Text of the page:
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NativeScript Core

JavaScript to Java Conversion

The article lists the available types in JavaScript and how they are projected to Java.

String

JavaScript String maps to java.lang.String:

var context = ...;
var button = new android.widget.Button(context);
var text = "My Button"; // JavaScript string
button.setText(text); // text is converted to java.lang.String

Boolean

JavaScript Boolean maps to Java primitive boolean.

var context = ...;
var button = new android.widget.Button(context);
var enabled = false; // JavaScript Boolean
button.setEnabled(enabled); // enabled is converted to Java primitive boolean

Undefined & Null

JavaScript Undefined & Null maps to Java null literal (or null pointer).

var context = ...;
var button = new android.widget.Button(context);
button.setOnClickListener(undefined); // the Java call will be made using the null keyword

Number

Java has several primitive numeric types while JavaScript has the Number type only. Additionally, unlike JavaScript, Java is a language that supports Method Overloading, which makes the numeric conversion more complex. Consider the following Java class:

class MyObject extends java.lang.Object {
    public void myMethod(byte value){
    }

    public void myMethod(short value){
    }

    public void myMethod(int value){
    }

    public void myMethod(long value){
    }

    public void myMethod(float value){
    }

    public void myMethod(double value){
    }
}

The following logic applies when calling myMethod on a myObject instance from JavaScript:

var myObject = new MyObject();
  • Implicit integer conversion:
myObject.myMethod(10); // myMethod(int) will be called.

Note: If there is no myMethod(int) implementation, the Runtime will try to choose the best possible overload with least conversion loss. If no such method is found an exception will be raised.

  • Implicit floating-point conversion:
myObject.myMethod(10.5); // myMethod(double) will be called.

Note: If there is no myMethod(double) implementation, the Runtime will try to choose the best possible overload with least conversion loss. If no such method is found an exception will be raised.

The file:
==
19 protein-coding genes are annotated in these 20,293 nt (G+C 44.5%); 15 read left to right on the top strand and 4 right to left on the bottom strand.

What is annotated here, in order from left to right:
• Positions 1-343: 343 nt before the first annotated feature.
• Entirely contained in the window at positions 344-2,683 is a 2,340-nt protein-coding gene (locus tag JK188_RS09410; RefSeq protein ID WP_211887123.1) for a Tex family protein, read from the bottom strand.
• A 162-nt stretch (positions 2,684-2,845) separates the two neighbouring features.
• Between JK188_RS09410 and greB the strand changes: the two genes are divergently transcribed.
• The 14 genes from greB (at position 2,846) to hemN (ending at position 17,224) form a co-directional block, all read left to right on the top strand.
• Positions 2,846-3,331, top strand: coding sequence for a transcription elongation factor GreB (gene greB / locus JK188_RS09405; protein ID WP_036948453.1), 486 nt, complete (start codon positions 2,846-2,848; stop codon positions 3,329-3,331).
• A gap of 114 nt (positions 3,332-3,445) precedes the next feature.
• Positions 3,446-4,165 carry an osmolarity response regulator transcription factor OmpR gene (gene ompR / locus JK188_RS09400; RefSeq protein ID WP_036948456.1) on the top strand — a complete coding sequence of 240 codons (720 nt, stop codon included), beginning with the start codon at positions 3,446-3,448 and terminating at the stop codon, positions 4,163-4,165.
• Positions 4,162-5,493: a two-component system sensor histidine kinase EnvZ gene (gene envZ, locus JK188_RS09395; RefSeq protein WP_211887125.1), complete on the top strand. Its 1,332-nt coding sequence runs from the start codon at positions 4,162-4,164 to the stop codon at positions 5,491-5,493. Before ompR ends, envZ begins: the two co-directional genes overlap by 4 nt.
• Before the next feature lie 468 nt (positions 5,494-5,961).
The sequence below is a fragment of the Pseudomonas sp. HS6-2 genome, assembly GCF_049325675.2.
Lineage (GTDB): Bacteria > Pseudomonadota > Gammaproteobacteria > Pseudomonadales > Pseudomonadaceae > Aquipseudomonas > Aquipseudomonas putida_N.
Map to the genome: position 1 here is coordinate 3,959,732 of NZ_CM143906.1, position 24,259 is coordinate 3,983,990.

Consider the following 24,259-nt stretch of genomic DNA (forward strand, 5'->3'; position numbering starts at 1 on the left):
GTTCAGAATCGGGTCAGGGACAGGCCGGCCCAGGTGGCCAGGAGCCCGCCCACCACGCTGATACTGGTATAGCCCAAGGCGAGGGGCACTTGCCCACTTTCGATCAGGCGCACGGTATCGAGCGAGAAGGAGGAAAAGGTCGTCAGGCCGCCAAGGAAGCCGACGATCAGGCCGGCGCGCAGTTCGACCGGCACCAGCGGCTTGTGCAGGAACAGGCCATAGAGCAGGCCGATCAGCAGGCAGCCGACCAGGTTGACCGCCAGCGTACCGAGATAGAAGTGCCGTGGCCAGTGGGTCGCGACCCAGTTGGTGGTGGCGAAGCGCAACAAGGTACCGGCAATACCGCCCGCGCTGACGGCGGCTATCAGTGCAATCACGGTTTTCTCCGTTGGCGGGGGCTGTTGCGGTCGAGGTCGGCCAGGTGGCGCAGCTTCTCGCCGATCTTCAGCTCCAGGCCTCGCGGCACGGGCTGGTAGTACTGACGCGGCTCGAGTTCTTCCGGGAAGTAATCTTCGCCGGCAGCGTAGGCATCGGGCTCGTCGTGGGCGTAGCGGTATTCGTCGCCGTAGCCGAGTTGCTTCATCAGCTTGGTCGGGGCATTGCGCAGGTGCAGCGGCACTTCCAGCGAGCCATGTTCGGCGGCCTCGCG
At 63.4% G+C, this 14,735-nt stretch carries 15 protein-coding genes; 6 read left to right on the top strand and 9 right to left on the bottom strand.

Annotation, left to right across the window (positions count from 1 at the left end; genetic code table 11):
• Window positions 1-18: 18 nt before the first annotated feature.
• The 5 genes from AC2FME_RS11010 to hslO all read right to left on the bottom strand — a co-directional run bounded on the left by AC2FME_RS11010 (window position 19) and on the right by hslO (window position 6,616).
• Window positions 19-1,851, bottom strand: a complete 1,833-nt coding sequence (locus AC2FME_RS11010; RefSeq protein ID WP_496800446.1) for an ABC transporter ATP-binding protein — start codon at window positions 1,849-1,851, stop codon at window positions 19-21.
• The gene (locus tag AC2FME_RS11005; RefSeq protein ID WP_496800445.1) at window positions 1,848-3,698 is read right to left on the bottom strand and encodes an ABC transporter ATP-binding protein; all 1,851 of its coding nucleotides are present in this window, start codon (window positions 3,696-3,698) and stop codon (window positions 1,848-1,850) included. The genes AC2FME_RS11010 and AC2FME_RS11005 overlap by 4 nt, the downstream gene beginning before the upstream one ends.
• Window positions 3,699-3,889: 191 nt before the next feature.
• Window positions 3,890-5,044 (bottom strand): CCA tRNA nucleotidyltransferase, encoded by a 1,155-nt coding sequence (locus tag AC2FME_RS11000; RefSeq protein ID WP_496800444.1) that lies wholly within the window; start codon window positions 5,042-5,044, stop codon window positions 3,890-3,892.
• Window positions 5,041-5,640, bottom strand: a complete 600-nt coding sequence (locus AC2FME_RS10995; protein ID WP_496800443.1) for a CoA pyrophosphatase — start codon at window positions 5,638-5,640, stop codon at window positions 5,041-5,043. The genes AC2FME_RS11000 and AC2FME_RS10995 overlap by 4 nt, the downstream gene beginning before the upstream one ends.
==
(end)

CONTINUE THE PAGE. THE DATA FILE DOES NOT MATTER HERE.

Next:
• Explicitly call an overload:
    To enable developers call a specific method overload, the Runtime exposes the following functions directly in the global context:

    • byte(number) → Java primitive byte

    The number value will be truncated and only its first byte of the whole part will be used.

    • short(number) → Java primitive short

    The number value will be truncated and only its first 2 bytes of the whole part will be used.

    • float(number) → Java primitive float

    The number value will be converted (with a possible precision loss) to a 2^32 floating-point value.

    • long(number) → Java primitive long (in case the number literal fits JavaScript 2^53 limit)

    The number value's whole part will be taken only.

    • long("number") → Java primitive long (in case the number literal doesn't fit JavaScript 2^53 limit)
myObject.myMethod(byte(10)); // will call myMethod(byte)
myObject.myMethod(short(10)); // will call myMethod(short)
myObject.myMethod(float(10)); // will call myMethod(float)
myObject.myMethod(long(10)); // will call myMethod(long)
myObject.myMethod(long("123456")); // will convert "123456" to Java long and will call myMethod(long)

Note: When an explicit cast function is called and there is no such implementation found, the Runtime will directly fail, without trying to find a matching overload.

Array

A JavaScript Array is implicitly converted to a Java Array, using the above described rules for type conversion of the array's elements. For example:

class MyObject extends java.lang.Object {
    public void myMethod(java.lang.String[] items){
    }
}
var items = ["One", "Two", "Three"];
var myObject = new MyObject();
myObject.myMethod(items); // will convert to Java array of java.lang.String objects

See Also